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tv   ABC World News Tonight With David Muir  ABC  July 11, 2022 5:30pm-6:00pm PDT

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playing out at yosemite national park. the evacuations. more than 500 firefighters battling to save the ancient sequoias. flames burning across more than 2,300 acres. doubling in size in 24 hours. more than 1,600 residents and campers ordered to evacuate. will carr reporting from the fire zone tonight. also, news on the coronavirus here in the u.s. and what health officials are now warning tonight could be the most transmissible covid variant yet in this country. anwh modernas i tonight about its new booster when it comes to that particular variant. eva pilgrim standing by. just days before his trial for contempt of congress, former trump adviser steve bannon now says he's willing to testify before the january 6th committee. tonight, a judge now saying despite bannon's change of
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heart, his trial will go on. also late today, what we learne hearing. who will testify now? and the other key witness we're. and tonight, the white house now warning it believes iran is getting ready to help russia. what they're expected to send to fight the ukrainians.from japan in mourning over the assassination of former prime minister shinzo abe. and what we've now learned tonight about the alleged gunman. bob woodruff is there. here at home tonight, the urgent manhunt under way for the armed suspect wanted for shootings at several 7-elevens today. multiple people shot across several locations. elon musk terminating his plan to buy twitter. could twitter now sue him? and what musk said about it all, of course, on twitter. and america strong tonight. the plane stuck on the tarmac and the spontaneous performance. you have to see this.
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good evening and it's great to be back with all of you at home after the july 4th holiday. we do have a lot to get to tonight. what could be the most transmissible covid variant yet right here in the u.s. what health officials want everyone to know tonight. but we are going to begin this evening with the emergency in yosemite national park. the evacuations and the race to save the park's rarest treasures. a massive wildfire burning towards some of the oldest giant sequoias on the planet. as a new heat wave spreads across the west tonight. the washburn fire roaring to life, doubling in size in 24 hours. more than 1,600 residents and campers have already been ordered to flee.re already burned. persistent drought and rising heat fueling the flames. more than 500 firefighters working around the clock tonight, digging fire breaks right there to try to hold the fire at bay. and putting sprinklers at the base of the ancient trees, hping to protect them from the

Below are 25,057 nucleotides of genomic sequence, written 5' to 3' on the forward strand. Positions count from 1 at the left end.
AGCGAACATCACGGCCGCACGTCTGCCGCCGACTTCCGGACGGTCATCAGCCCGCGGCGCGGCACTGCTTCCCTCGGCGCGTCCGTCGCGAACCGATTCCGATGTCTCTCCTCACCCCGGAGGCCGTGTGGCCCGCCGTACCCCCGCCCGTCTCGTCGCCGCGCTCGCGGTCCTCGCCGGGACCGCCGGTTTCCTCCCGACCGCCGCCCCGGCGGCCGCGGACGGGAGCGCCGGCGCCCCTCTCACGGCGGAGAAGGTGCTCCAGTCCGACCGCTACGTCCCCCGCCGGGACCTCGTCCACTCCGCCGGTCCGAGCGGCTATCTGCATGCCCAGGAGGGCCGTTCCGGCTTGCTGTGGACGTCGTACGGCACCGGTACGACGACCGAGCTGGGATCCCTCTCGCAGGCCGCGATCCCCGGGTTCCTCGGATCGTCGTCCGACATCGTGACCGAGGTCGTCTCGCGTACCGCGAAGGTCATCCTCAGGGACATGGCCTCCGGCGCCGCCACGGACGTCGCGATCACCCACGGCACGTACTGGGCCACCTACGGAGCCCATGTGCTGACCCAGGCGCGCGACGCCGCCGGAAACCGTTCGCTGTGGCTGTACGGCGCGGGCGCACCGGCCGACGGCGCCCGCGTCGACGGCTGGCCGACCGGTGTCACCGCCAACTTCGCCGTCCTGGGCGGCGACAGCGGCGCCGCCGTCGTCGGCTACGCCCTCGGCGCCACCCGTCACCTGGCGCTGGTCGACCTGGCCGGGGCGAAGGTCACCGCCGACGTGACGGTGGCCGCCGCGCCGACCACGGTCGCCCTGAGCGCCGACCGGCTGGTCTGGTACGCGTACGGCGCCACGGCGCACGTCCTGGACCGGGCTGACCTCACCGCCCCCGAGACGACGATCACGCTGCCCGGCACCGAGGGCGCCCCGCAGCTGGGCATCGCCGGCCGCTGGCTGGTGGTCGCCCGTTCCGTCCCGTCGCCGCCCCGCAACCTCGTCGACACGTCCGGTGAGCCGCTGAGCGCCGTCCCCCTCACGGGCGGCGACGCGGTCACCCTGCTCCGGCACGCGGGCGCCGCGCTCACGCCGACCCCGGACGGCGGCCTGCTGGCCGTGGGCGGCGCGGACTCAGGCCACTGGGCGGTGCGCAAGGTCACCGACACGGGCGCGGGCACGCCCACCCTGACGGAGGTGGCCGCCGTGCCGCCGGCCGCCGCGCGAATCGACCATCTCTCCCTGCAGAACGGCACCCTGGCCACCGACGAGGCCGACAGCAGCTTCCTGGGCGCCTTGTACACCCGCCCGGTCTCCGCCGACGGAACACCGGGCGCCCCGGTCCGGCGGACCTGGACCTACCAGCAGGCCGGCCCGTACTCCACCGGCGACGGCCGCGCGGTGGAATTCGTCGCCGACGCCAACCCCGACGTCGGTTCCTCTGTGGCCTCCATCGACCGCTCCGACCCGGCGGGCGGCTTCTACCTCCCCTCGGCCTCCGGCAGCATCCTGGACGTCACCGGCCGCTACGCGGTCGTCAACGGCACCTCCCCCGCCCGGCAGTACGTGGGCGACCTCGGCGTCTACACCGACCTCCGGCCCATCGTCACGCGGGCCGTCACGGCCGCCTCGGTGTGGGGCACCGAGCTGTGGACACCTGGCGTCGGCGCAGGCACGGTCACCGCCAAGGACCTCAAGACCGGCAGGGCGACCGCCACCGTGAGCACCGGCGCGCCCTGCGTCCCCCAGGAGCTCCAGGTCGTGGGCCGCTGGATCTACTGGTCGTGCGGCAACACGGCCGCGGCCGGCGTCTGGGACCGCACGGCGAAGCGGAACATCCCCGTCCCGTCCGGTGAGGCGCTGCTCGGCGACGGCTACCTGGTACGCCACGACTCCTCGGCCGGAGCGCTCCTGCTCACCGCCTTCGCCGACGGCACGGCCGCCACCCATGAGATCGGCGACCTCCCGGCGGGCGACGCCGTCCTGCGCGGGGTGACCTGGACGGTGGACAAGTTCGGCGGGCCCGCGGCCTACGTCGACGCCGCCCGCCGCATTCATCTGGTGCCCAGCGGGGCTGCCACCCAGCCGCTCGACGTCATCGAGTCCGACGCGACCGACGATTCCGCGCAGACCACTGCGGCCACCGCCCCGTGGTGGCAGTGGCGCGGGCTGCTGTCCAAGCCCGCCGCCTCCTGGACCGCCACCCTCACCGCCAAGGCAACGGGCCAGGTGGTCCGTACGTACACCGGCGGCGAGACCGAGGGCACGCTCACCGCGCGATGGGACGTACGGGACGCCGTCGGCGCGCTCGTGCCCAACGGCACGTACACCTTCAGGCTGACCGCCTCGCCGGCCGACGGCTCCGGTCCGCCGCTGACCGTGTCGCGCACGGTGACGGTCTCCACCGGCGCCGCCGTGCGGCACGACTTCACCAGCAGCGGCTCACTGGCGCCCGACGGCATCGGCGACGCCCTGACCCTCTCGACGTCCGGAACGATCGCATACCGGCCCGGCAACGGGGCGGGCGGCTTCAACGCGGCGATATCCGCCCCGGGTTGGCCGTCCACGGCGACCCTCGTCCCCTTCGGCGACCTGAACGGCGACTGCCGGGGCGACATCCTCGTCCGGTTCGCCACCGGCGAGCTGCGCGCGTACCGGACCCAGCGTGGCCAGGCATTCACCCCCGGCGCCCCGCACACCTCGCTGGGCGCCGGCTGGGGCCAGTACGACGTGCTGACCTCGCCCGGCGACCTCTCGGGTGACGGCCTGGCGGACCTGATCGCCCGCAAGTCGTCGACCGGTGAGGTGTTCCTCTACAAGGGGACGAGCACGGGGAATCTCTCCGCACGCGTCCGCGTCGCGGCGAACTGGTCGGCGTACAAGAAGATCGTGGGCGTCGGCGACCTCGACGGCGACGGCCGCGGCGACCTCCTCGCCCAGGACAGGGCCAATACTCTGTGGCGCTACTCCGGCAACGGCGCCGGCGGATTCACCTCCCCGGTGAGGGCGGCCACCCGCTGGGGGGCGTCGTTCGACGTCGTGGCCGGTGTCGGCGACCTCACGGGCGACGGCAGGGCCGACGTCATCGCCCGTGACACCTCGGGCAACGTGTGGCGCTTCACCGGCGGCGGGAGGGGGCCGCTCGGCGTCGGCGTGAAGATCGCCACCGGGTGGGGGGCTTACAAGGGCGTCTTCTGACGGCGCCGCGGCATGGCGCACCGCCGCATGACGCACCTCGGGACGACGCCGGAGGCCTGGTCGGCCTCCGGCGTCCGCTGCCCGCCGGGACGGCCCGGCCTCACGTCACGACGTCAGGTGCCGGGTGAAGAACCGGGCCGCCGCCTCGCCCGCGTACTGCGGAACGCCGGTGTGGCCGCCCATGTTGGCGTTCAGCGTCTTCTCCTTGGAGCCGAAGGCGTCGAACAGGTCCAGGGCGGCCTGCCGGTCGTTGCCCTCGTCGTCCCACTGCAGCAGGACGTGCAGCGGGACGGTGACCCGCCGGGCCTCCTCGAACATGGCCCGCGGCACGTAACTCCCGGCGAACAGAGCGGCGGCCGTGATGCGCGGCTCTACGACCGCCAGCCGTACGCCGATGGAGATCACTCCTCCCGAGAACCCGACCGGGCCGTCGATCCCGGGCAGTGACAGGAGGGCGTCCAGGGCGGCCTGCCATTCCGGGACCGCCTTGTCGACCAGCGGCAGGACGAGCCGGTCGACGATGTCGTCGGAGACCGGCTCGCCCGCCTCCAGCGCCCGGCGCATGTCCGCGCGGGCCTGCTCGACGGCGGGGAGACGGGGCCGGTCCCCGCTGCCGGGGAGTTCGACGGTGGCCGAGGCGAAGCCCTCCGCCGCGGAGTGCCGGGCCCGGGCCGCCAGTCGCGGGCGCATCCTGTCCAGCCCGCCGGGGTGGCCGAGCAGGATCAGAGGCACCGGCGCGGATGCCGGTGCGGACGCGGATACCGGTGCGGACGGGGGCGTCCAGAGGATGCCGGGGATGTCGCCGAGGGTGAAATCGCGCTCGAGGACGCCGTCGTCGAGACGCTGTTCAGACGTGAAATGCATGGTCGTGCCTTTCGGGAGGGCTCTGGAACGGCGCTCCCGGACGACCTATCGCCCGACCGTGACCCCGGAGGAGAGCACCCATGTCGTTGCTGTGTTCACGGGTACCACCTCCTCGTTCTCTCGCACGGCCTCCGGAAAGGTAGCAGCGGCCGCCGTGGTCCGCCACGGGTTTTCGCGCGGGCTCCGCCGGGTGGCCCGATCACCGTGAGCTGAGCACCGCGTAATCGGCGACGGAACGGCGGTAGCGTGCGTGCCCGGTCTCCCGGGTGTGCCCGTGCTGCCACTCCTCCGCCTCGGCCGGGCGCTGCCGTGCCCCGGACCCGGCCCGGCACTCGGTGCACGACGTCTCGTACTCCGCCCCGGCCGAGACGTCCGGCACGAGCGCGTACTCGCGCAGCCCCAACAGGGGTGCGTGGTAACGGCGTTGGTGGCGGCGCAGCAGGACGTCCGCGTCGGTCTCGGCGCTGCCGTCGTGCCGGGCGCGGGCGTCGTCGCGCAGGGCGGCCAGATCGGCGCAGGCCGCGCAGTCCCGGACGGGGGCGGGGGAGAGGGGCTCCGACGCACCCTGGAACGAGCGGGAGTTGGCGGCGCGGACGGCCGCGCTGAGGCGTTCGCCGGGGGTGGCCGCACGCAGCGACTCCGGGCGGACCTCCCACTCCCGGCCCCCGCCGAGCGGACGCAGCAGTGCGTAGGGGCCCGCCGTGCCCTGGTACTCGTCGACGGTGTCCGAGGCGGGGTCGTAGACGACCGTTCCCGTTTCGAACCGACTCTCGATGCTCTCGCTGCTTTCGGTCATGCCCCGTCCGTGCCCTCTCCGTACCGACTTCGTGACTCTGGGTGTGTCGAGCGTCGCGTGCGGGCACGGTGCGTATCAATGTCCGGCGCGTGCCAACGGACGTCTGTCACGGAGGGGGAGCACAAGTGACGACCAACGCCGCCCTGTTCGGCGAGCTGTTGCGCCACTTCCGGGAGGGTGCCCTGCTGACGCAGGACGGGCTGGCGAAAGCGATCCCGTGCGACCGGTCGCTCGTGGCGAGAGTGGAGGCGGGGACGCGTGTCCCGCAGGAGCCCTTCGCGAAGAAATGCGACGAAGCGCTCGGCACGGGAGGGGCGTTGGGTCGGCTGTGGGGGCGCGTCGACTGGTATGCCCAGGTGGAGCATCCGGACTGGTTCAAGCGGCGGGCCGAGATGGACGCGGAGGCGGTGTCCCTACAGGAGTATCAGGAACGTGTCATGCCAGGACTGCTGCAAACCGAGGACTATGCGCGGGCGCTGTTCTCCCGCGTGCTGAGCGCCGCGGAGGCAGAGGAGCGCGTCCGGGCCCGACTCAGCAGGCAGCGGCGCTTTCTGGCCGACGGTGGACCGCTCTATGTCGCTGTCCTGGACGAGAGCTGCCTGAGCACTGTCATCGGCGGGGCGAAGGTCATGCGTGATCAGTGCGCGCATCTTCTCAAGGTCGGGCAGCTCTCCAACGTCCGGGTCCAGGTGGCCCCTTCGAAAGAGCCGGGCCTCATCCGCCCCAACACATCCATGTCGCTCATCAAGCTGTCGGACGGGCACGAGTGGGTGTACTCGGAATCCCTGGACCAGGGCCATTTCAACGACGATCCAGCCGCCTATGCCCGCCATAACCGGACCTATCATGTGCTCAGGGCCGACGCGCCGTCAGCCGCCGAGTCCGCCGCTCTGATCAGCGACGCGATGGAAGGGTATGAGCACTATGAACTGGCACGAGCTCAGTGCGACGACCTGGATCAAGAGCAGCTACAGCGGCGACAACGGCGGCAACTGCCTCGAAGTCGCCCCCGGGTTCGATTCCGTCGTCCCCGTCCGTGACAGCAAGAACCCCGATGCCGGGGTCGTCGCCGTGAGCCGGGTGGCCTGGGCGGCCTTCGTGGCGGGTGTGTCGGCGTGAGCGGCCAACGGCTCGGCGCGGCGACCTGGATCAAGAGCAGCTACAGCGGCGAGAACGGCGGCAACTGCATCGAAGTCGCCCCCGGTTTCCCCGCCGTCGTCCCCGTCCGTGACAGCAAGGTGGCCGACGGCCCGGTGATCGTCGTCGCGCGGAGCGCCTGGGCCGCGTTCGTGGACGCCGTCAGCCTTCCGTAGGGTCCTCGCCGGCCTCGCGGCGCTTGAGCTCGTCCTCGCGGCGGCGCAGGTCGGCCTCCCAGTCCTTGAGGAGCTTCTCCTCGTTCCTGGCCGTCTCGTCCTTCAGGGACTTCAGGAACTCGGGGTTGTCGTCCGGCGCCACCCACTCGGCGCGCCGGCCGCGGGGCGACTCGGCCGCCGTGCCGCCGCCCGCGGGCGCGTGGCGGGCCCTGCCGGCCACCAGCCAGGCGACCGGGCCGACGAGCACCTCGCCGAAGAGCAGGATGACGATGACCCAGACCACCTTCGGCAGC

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flames. and tonight here, these new satellite images showing the smoke spreading hundreds of miles. the washburn fire labeled on the right of your screen. and of course, the major cities on the left.d with these new im new air quality concerns as far as the san francisco bay tonight. abc's will carr leading us off this evening from the fire lines in california. >> reporter: tonight, the desperate fight to save the sequoias in yosemite national park. more than 500 firefighters battling the flames from the air. and on the ground. crews digging fire lines and removing dead debris. we have seen fire crews bone dry. it is perfect fuel for this fire, and you can feel the heat coming off those flames. the washburn fire growing tonight, already scorching more than 2,000 acres. doubling in size in 24 hours. its now 25% contained. >> it's scary. i'm just hoping the firefighters -- i mean, they know what they're doing.
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i'm just hoping that they keep it that way as much as possible. >> reporter: some flames reaching the sequoias in the park's iconic mariposa grove. firefighters quick to jump on them. 500 pae sequoi has, inomcluding giant. >> the fire did get into the grove a little bit. and it didn' and part of that is because there has been a history of prescribed fire in here, to really create a fuel situation where there's not a lot to burn on the ground. >> reporter: those prescribed fires intentionally set to protect the trees and allow them to grow. crews setting up sprinklers to protect the trees, soaking the base of the trees and increasing the humidity. while fires had threatened these parts for centuries, hotter temperatures and drought conditions linked to climate change are creating a perfect storm for these fires. conditions are drier, hotter, and windier, creating the most dangerous conditions seasoned firefighters have ever seen. more than 1,600 residents and campers ordered to evacuate the
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area. satellite images showing smoke from the blaze stretching as far as the bay area. while fire crews are doing everything they can to protect these sequoias, you can hear the helicopters overhead. this fire's continuing to burn through dangerously dry fuels. s week, so fire ospp crews are hoping they can up their containment numbers in a fire that will likely burn for weeks. david? >> all right, will carr leading us off tonight. will, thank you. the other mar adline this evening involves the coronavirus here in the u.nd as. what authorities now say c variant yet, as i mentioned, now spreading across the country. and this evening, what moderna is now saying about its new booster, how effective it is nsag their data is hopeful, but of course, how soon before that booster is now available? here's eva pilgrim tonight. >> reporter: tonight, with covid resurging, experts are warning the subvariant ba.5 could be the most transmissible omicron variant yet.